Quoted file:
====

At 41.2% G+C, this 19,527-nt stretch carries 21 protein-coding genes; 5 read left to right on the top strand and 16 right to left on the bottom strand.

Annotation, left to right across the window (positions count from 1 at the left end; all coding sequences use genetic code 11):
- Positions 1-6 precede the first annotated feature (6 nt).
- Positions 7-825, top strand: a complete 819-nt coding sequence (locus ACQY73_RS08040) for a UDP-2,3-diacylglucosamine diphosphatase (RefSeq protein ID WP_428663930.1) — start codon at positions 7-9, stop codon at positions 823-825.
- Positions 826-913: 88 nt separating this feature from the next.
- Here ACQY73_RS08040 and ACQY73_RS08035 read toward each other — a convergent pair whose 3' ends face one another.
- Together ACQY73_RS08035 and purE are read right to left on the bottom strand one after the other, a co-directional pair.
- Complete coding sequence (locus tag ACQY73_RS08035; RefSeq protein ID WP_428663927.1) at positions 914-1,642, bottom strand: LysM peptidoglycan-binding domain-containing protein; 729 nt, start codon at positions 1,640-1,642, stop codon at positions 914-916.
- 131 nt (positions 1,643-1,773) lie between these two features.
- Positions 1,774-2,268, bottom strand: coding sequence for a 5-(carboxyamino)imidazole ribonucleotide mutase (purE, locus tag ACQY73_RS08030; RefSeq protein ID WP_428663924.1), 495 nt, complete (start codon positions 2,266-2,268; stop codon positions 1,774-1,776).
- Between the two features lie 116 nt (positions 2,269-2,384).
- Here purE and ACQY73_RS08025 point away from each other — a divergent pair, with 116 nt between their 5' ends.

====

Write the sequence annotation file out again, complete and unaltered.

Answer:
At 41.2% G+C, this 19,527-nt stretch carries 21 protein-coding genes; 5 read left to right on the top strand and 16 right to left on the bottom strand.

Annotation, left to right across the window (positions count from 1 at the left end; all coding sequences use genetic code 11):
- Positions 1-6 precede the first annotated feature (6 nt).
- Positions 7-825, top strand: a complete 819-nt coding sequence (locus ACQY73_RS08040) for a UDP-2,3-diacylglucosamine diphosphatase (RefSeq protein ID WP_428663930.1) — start codon at positions 7-9, stop codon at positions 823-825.
- Positions 826-913: 88 nt separating this feature from the next.
- Here ACQY73_RS08040 and ACQY73_RS08035 read toward each other — a convergent pair whose 3' ends face one another.
- Together ACQY73_RS08035 and purE are read right to left on the bottom strand one after the other, a co-directional pair.
- Complete coding sequence (locus tag ACQY73_RS08035; RefSeq protein ID WP_428663927.1) at positions 914-1,642, bottom strand: LysM peptidoglycan-binding domain-containing protein; 729 nt, start codon at positions 1,640-1,642, stop codon at positions 914-916.
- 131 nt (positions 1,643-1,773) lie between these two features.
- Positions 1,774-2,268, bottom strand: coding sequence for a 5-(carboxyamino)imidazole ribonucleotide mutase (purE, locus tag ACQY73_RS08030; RefSeq protein ID WP_428663924.1), 495 nt, complete (start codon positions 2,266-2,268; stop codon positions 1,774-1,776).
- Between the two features lie 116 nt (positions 2,269-2,384).
- Here purE and ACQY73_RS08025 point away from each other — a divergent pair, with 116 nt between their 5' ends.